By ISABELLE DOCTO
Efforts by the City of Brampton to reach newcomers through ethnic media will be an important test of how municipalities can better communicate with newcomers, particularly those who struggle with English, new research suggests.
The study, by Ryerson University journalism professor April Lindgren, examines the evolution of Brampton’s ethnic media strategy over the past decade.
“I knew that [Brampton] had a large number of media that served the Punjabi-speaking community,” Lindgren said. “A decade or so ago, a research study showed that the city’s policies in general weren’t all that welcoming to newcomers. But then in 2015 Brampton introduced a new ethnic media policy that is probably the most pro-active in the country. I wanted to investigate the reasons for this dramatic shift in attitude.”
Lindgren said local ethnic newspapers, websites and television programs play a key role in making local news and information accessible to immigrants, particularly those who are not fluent in English or French.
“Telling local stories is a really important role for ethnic media,” she said. “It helps newcomers to understand everything from the practical things, like what are the rules for clearing snow off the sidewalk, to intangible things such as what does this society value.”
Lindgren used Kristin R. Good’s book “Municipalities and Multiculturalism: The Politics of Immigration in Toronto and Vancouver” as the starting point for examining Brampton’s evolving communication policy. Good’s 2004 fieldwork showed that Brampton officials were generally unresponsive to the dramatic demographic changes happening in the city. The city’s population surged by more than 60 per cent between 2001 and 2011, mostly the result of immigration. More than 17 per cent (91,345 people) of city residents now identify Punjabi as their mother tongue, which Statistics Canada says makes it the second most frequently spoken language after English.
The number of ethnic media outlets also expanded rapidly so that today about 50 ethnic news organizations — including 40 that target South Asian groups — receive press releases from the city.
Brampton’s communications department tried to reach out to its newest residents in 2007 by expanding the distribution of English-language news releases to include ethnic media. But Lindgren’s research showed this didn’t have much effect.
Her content analysis of the Canadian Punjabi Post, one of the higher profile Punjabi-language publications in Brampton, identified 480 news items about the Greater Toronto Area published over a three-week period in 2011. While 157 of the news items were about Brampton, only three pertained to city hall matters.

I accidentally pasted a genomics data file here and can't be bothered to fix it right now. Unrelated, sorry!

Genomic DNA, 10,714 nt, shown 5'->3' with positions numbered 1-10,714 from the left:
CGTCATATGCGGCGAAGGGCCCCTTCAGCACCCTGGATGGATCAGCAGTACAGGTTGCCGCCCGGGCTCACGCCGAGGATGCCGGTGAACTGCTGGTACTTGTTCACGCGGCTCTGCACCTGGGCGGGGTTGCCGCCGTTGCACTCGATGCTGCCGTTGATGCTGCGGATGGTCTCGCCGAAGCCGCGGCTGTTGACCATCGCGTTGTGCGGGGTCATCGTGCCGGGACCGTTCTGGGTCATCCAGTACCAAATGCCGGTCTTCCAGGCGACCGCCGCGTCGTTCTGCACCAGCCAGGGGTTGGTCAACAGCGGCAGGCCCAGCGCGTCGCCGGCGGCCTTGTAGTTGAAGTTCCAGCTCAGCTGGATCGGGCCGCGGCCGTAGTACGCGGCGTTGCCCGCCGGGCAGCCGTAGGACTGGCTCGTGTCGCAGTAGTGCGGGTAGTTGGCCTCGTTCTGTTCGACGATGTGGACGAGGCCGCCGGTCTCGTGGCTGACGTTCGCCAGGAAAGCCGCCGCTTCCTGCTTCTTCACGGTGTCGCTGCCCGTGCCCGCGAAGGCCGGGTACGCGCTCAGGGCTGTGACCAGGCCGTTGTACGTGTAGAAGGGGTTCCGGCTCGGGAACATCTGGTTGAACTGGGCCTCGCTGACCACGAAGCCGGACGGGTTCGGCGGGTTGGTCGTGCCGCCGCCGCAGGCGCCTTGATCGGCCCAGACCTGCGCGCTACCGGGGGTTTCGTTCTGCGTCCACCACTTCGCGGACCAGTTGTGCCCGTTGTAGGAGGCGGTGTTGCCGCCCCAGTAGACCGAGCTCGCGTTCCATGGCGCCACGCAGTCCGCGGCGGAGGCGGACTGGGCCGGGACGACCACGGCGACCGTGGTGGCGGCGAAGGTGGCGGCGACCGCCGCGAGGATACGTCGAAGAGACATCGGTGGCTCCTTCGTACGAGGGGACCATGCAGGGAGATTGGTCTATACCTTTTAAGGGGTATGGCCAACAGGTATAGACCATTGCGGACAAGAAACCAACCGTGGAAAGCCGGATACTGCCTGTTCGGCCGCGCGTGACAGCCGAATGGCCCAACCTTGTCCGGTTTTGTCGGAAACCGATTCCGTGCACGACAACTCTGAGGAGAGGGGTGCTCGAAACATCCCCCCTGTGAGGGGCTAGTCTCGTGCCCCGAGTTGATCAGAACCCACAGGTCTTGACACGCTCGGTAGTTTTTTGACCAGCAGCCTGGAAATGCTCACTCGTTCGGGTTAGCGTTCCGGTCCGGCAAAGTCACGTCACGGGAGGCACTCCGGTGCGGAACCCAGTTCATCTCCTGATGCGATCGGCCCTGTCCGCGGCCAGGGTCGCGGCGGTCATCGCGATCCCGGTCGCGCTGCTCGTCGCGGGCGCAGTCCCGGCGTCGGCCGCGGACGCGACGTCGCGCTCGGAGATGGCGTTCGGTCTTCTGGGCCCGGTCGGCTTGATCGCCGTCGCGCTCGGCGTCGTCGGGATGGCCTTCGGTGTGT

“When we looked at the Canadian Punjabi Post we found that there was actually very little Brampton city news in the paper. So clearly the city’s message wasn’t getting through – it wasn’t enough to just send out those English-language press releases to ethnic media,” Lindgren said.
In 2013 the city hired a specialty media coordinator who speaks and reads Punjabi. And then, in 2015, Brampton councillors embraced an expanded ethnic media strategy, approving an additional $408,937 to hire a second specialty media coordinator and engage an ethnic media monitoring service. The money was also allocated to translate some key corporate communications materials and all press releases into French and the 10 most commonly spoken languages other than English.
Although the original plan was scaled back, the city council did commit to funding the translation of media releases into French, Punjabi, Urdu and Portuguese for a trial period until the end of 2015.
In the paper, Lindgren attributes Brampton’s attempts to reach out to residents via ethic media to rapid demographic shifts that caused “friction between newcomers and other residents.” The tensions, she said, pointed to the need for a more proactive policies to foster better intercultural understanding.
Major changes to the local council as a result of the 2014 municipal also helps explains the shift in direction, Lindgren wrote, noting that Brampton’s new mayor, Linda Jeffrey, “championed the expansion of ethnic media services.”
Lindgren suggested the new policy is symbolically important for Brampton’s multicultural communities: “I don’t think you can underestimate the symbolic importance of what the city’s done in terms of saying ‘we recognize these media outlets as being part of the established media’ in a sense and as being legitimate and valuable way to get their message out,” she said in an interview.
She speculated that the changes may lead to more city hall coverage in the ethnic media because the “staffing and financial constraints that plague many small news organizations suggest that a ready supply of translated local news may be to some degree irresistible.”
In a recent news report, however, the publisher of the Canadian Punjabi Post argues that better access to city politicians would be more helpful than translated press releases.
“The city is spending a lot of money on translation, which is not worth it as I have to rewrite the releases. This does not make sense to me,” Jagdish Gewal told New Canadian Media.
“My reporters are capable of writing news in English and Punjabi.”
Meanwhile, the trial period for Bampton’s expanded ethnic media strategy has been extended and a report on its effect will be discussed by council in the next few months, a city official said.
Lindgren’s paper, “Municipal Communication Strategies and Ethnic Media: A Settlement Service in Disguise,” was published in the 2015 fall Issue of the Global Media Journal — Canadian Edition, Multicultural Media and Immigrant Integration.
This story was first published on the website of the Ryerson Journalism Research Centre.